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Periodic graphics: Dyeing Easter eggs

Chemical educator and Compound Interest blogger Andy Brunning explains the chemistry behind the tradition

by Andy Brunning
April 10, 2017 | APPEARED IN VOLUME 95, ISSUE 15

 

To download a pdf of this article, visit cenm.ag/eastereggs.

References used to create this graphic:

Eggs to Dye For

The Chemistry of Egg Dyeing - Bytesize Science

The Science Behind a Perfectly Dyed Easter Egg

To see more of Brunning’s work, go to compoundchem.com. To see all of C&EN’s Periodic Graphics, visit cenm.ag/periodicgraphics.

This article has been translated into Spanish by Divulgame.org and can be found here.

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Comments
Alicja Koprianiuk (April 14, 2017 7:47 PM)
We use onion skin to colour the eggs deep brown. This is popular in Eastern Europe.
J Unikowski (April 28, 2017 7:33 AM)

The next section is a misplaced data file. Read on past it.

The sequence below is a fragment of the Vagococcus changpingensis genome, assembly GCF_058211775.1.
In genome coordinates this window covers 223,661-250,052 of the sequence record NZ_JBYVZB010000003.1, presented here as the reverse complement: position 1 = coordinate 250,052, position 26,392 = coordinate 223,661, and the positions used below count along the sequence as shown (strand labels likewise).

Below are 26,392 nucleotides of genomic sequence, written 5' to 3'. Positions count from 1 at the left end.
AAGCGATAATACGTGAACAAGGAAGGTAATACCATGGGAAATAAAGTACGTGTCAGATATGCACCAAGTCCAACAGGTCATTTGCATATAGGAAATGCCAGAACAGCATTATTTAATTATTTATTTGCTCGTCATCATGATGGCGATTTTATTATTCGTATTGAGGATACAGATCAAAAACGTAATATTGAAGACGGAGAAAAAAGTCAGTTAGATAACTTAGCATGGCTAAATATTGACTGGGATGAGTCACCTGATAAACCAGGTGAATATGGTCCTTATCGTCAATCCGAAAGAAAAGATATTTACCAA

That's certainly true. Also carrot peelings & mint leaves are popularly used to dye the eggs orange & green, respectively.
Robert Buntrock (March 28, 2018 4:29 PM)
Boling eggs with onion skins and vinegar is a German custom as well, practiced by immigrant grandparents and first-generation parents as well (I never had dyed eggs growing up). My wife and I have continued the custom in addition to dyed eggs and I just collected some onion skins at the market today to color a few this year.
A. Anderson (March 28, 2018 3:04 PM)
To get an even more intense color, add 3 drops of conc. HCl to a cup along with the usual amount of acetic acid, but don't overdo it, or the acid will attack the calcium carbonate in the shell. If you dip the egg into each of the dyes, it will be colored black. It's always fun to draw a skull and crossbones on the egg first using a crayon and label it "pirate's egg". The kids always got a kick out of watching me eat that egg.
Robert Buntrock (March 28, 2018 4:30 PM)
Thanks, I'll stick with vinegar, more likely to be edible.

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